Julius Berger, a construction giant, says it has paid the entitlements of 7,800 workers affected by the redundancy exercise in the company.
Alhaji Zubairu Bayi, the Director (Administration), said this during a news conference on Wednesday in Abuja.
Bayi, however, said that four of the workers refused to collect their entitlements.
The News Agency of Nigeria (NAN) recalls that the workers are in dispute with the company over the sack of more than 7, 200 of them in 1999 without paying their entitlements.
The workers sought the National Assembly’s intervention in the matter through a petition to prevent the company from evicting them from their apartments in their various camps.
However, Bayi said that officially, no Julius Berger workers were resident in the camps in line with the legally served quit notices.
“This in compliance with the legally served quit notices and mutual agreement with the workers through their union to vacate the camp by Nov. 30, 2016.
“Housing benefits are given to staff by the terms and conditions of service.
“Accommodation of staff on the camp is an add-on for which no financial benefit is received by Julius Berger and only a token of N5,000 paid towards services provided such as light, water, sanitation and security.’’
The director said that the company was not satisfied with the condition of the over 30-year-old camps.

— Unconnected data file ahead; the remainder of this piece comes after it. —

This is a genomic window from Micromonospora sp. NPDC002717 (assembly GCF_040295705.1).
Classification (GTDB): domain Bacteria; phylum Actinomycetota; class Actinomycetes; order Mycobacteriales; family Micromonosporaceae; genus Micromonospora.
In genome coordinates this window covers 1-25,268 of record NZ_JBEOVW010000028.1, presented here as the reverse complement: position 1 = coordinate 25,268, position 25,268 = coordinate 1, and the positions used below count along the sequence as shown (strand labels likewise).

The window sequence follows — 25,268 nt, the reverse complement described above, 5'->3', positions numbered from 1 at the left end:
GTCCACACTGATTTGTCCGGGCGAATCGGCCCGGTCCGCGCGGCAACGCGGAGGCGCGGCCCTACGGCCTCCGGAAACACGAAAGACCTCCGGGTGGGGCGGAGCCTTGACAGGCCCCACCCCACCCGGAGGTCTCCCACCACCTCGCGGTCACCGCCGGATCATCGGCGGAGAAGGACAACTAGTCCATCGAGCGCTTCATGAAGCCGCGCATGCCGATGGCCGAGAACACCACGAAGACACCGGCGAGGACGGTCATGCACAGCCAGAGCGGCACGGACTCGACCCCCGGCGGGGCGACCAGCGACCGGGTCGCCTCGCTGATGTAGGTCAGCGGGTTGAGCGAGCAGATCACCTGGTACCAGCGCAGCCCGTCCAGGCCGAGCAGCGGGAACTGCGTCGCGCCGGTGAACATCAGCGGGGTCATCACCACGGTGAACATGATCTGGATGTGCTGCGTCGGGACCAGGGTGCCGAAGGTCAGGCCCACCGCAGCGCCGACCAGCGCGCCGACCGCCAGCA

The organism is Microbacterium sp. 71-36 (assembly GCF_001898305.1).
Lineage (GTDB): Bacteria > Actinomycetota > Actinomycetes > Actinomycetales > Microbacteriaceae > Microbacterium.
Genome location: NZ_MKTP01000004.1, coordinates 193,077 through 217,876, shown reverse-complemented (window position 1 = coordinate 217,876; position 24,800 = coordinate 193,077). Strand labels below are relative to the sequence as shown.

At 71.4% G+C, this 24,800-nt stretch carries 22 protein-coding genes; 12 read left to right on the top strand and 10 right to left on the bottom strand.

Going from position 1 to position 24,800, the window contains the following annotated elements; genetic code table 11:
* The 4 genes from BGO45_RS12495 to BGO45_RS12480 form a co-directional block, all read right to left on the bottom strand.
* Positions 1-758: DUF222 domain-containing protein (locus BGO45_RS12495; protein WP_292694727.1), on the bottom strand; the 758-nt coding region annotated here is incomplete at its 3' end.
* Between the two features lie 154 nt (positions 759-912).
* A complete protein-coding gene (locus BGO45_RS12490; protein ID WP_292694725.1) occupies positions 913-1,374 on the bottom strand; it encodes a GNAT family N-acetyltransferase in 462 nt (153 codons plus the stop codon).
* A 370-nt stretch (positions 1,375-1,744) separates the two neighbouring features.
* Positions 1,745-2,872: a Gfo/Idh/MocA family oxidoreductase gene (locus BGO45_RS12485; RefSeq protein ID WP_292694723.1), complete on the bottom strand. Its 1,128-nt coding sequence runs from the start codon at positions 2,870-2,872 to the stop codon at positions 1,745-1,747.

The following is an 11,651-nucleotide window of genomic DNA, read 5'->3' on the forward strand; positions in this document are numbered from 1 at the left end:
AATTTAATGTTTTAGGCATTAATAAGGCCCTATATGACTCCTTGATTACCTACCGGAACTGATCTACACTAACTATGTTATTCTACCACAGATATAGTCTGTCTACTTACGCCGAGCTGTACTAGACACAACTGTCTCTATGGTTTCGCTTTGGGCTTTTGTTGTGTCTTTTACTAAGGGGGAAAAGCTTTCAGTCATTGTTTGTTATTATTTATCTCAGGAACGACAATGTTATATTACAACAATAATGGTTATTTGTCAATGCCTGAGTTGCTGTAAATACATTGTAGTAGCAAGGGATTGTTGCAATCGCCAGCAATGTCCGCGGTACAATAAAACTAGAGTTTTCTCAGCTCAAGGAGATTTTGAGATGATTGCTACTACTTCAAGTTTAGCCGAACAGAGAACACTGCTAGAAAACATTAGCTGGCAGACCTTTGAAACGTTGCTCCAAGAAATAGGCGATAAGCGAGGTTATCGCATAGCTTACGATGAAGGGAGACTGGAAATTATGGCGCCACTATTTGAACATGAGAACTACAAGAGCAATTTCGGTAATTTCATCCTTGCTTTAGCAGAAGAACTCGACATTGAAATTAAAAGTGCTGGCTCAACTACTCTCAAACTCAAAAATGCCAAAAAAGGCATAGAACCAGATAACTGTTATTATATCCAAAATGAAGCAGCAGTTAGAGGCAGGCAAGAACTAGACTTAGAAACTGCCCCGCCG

He said that the company planned to re-develop the camps for effective use, claiming that they were currently being occupied “predominantly by unknown persons”.
On the court case, Bayi said that the matter was at the Supreme Court.
“The substantive suit is yet to commence.”
On the denial of access to the members of the House Committee on Petitions to visit Julius Berger Management Camps in Gwarinpa, Bayi said that the company did not receive advance notification
“The petition received by the committee was in respect of the camps occupied by the junior staff. Different cadre of staff have different accommodation benefits.
“Furthermore, the Gwarinpa Management Camp is occupied by tenants who legally and contractually are entitled to quiet possession.
“Prior notice would have enabled Julius Berger arrange inspection in accordance with the contractual obligations between parties,’’ he said.
NAN reports that House Committee members visited the Julius Berger labour camps at Kubwa and Life Camp in Abuja for an on-the-spot assessment of the situation on Monday but were denied access to the Management camp where the Germans reside. (NAN)